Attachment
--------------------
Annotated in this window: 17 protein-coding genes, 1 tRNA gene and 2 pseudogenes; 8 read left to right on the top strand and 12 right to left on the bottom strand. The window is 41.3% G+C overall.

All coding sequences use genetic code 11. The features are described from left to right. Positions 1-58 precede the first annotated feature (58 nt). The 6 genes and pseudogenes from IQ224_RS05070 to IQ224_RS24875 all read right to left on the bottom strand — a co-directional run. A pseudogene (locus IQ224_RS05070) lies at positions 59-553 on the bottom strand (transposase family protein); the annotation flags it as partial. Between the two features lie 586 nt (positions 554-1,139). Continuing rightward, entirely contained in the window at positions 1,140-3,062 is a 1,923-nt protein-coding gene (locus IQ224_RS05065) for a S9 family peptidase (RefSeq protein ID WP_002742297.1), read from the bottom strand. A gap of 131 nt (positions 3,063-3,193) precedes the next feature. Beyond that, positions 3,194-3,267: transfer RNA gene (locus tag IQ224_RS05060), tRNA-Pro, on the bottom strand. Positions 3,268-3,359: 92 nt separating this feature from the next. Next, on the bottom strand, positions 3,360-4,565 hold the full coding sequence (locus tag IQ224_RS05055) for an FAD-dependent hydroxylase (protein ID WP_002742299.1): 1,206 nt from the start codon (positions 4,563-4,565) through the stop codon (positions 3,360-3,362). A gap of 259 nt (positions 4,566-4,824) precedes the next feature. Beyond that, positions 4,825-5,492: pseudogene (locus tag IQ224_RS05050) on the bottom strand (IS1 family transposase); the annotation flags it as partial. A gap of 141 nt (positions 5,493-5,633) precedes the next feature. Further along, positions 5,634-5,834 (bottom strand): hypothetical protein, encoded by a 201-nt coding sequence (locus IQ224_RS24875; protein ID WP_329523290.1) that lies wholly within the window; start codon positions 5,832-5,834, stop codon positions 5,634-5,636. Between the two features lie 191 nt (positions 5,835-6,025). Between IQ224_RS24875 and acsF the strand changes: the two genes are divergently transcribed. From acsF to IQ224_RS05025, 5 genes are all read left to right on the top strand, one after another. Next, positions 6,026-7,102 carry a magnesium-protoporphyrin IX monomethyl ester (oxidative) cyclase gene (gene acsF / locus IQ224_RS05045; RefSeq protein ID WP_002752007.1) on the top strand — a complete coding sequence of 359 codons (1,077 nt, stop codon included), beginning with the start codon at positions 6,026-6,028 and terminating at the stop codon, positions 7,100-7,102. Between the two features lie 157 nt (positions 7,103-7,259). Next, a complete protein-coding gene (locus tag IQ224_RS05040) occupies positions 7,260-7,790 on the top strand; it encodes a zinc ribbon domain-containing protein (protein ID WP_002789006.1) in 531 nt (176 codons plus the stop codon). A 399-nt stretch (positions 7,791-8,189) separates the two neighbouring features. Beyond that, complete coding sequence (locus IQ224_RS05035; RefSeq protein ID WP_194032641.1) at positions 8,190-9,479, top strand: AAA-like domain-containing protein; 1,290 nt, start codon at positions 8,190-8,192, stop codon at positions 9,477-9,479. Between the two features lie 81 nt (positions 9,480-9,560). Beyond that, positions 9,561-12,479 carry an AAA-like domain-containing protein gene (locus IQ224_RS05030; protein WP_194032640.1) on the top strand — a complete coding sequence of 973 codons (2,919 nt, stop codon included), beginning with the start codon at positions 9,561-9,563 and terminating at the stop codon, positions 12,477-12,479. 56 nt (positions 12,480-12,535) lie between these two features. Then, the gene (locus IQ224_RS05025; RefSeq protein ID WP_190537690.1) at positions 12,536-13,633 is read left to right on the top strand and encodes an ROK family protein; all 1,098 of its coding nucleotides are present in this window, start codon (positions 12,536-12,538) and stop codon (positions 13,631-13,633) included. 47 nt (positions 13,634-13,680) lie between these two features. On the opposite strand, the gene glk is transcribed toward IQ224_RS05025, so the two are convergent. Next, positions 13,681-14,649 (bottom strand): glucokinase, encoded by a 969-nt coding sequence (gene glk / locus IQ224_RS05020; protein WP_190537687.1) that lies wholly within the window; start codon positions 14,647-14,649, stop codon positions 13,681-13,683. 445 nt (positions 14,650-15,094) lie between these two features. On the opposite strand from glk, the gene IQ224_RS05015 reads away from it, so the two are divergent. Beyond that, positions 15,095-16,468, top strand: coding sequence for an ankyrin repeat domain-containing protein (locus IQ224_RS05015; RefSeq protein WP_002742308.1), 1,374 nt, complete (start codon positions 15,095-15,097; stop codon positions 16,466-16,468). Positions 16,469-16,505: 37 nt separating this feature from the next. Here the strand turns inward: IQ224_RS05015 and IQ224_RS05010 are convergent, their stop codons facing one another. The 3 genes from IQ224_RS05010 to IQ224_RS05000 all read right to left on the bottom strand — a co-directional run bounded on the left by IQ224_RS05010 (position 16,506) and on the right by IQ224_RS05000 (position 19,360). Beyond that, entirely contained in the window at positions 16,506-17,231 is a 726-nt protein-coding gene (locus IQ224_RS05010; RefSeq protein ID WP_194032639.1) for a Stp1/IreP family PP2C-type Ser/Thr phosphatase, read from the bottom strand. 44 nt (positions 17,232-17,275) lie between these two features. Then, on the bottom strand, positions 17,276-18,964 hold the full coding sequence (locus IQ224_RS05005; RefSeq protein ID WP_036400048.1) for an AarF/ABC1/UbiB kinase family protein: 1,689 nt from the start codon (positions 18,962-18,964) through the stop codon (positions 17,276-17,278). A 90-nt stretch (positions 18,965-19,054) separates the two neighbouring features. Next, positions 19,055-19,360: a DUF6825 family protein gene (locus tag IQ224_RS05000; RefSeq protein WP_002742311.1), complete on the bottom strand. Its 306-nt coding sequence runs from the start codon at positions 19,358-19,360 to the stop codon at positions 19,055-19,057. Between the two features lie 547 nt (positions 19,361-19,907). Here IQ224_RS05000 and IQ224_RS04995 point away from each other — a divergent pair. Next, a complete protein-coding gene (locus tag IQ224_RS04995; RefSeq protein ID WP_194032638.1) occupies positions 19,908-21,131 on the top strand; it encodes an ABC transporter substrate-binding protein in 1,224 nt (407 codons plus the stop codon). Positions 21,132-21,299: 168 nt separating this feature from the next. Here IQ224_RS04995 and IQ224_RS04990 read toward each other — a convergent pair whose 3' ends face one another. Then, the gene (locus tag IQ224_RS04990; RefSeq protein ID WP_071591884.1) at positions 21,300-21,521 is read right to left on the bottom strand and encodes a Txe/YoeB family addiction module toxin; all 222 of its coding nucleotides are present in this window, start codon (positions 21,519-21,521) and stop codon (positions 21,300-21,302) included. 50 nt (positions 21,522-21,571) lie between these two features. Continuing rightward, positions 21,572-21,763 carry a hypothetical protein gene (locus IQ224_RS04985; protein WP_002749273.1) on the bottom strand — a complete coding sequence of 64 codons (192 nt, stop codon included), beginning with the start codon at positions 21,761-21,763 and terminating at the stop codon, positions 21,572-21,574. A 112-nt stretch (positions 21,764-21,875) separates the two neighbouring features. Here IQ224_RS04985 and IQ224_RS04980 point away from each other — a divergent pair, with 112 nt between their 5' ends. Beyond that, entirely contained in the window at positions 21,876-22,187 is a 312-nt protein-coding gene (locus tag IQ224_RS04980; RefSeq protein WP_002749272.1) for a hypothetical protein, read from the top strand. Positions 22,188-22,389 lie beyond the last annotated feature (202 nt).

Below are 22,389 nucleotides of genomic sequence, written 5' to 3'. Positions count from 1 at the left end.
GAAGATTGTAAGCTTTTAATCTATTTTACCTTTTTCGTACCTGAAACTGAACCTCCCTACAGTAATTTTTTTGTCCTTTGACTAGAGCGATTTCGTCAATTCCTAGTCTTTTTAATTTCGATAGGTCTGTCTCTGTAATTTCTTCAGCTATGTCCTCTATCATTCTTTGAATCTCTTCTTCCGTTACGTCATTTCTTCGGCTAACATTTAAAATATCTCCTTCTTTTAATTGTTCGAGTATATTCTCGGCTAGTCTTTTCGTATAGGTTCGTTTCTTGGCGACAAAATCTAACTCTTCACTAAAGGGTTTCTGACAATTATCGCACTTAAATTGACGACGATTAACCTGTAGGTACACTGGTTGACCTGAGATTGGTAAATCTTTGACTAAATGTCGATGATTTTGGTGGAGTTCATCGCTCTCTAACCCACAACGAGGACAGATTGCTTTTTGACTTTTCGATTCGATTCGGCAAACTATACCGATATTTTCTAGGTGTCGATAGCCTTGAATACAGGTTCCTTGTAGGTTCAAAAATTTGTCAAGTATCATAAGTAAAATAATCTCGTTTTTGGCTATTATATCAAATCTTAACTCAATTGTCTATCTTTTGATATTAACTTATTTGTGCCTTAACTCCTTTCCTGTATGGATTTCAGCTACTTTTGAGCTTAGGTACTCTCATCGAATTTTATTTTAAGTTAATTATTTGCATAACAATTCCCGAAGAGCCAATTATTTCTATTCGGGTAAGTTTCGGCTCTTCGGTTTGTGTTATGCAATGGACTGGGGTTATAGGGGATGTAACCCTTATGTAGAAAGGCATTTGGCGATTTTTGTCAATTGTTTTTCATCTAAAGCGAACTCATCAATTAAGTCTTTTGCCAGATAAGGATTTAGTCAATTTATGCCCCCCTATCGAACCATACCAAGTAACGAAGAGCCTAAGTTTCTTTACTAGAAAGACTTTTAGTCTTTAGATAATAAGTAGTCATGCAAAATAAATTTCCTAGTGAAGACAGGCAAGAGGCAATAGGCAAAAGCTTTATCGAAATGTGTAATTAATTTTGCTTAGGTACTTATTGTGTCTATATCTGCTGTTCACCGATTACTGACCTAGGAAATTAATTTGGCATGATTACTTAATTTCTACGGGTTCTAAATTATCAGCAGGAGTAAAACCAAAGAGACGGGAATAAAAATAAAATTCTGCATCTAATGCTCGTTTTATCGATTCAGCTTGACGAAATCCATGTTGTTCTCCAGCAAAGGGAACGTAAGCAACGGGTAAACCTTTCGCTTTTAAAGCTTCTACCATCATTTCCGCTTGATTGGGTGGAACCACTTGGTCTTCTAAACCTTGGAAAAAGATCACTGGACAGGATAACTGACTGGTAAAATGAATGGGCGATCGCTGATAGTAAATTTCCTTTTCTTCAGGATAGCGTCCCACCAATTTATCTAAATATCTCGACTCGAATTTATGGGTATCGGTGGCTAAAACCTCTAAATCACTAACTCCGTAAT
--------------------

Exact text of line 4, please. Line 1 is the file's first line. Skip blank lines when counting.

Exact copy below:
GAAGATTGTAAGCTTTTAATCTATTTTACCTTTTTCGTACCTGAAACTGAACCTCCCTACAGTAATTTTTTTGTCCTTTGACTAGAGCGATTTCGTCAATTCCTAGTCTTTTTAATTTCGATAGGTCTGTCTCTGTAATTTCTTCAGCTATGTCCTCTATCATTCTTTGAATCTCTTCTTCCGTTACGTCATTTCTTCGGCTAACATTTAAAATATCTCCTTCTTTTAATTGTTCGAGTATATTCTCGGCTAGTCTTTTCGTATAGGTTCGTTTCTTGGCGACAAAATCTAACTCTTCACTAAAGGGTTTCTGACAATTATCGCACTTAAATTGACGACGATTAACCTGTAGGTACACTGGTTGACCTGAGATTGGTAAATCTTTGACTAAATGTCGATGATTTTGGTGGAGTTCATCGCTCTCTAACCCACAACGAGGACAGATTGCTTTTTGACTTTTCGATTCGATTCGGCAAACTATACCGATATTTTCTAGGTGTCGATAGCCTTGAATACAGGTTCCTTGTAGGTTCAAAAATTTGTCAAGTATCATAAGTAAAATAATCTCGTTTTTGGCTATTATATCAAATCTTAACTCAATTGTCTATCTTTTGATATTAACTTATTTGTGCCTTAACTCCTTTCCTGTATGGATTTCAGCTACTTTTGAGCTTAGGTACTCTCATCGAATTTTATTTTAAGTTAATTATTTGCATAACAATTCCCGAAGAGCCAATTATTTCTATTCGGGTAAGTTTCGGCTCTTCGGTTTGTGTTATGCAATGGACTGGGGTTATAGGGGATGTAACCCTTATGTAGAAAGGCATTTGGCGATTTTTGTCAATTGTTTTTCATCTAAAGCGAACTCATCAATTAAGTCTTTTGCCAGATAAGGATTTAGTCAATTTATGCCCCCCTATCGAACCATACCAAGTAACGAAGAGCCTAAGTTTCTTTACTAGAAAGACTTTTAGTCTTTAGATAATAAGTAGTCATGCAAAATAAATTTCCTAGTGAAGACAGGCAAGAGGCAATAGGCAAAAGCTTTATCGAAATGTGTAATTAATTTTGCTTAGGTACTTATTGTGTCTATATCTGCTGTTCACCGATTACTGACCTAGGAAATTAATTTGGCATGATTACTTAATTTCTACGGGTTCTAAATTATCAGCAGGAGTAAAACCAAAGAGACGGGAATAAAAATAAAATTCTGCATCTAATGCTCGTTTTATCGATTCAGCTTGACGAAATCCATGTTGTTCTCCAGCAAAGGGAACGTAAGCAACGGGTAAACCTTTCGCTTTTAAAGCTTCTACCATCATTTCCGCTTGATTGGGTGGAACCACTTGGTCTTCTAAACCTTGGAAAAAGATCACTGGACAGGATAACTGACTGGTAAAATGAATGGGCGATCGCTGATAGTAAATTTCCTTTTCTTCAGGATAGCGTCCCACCAATTTATCTAAATATCTCGACTCGAATTTATGGGTATCGGTGGCTAAAACCTCTAAATCACTAACTCCGTAAT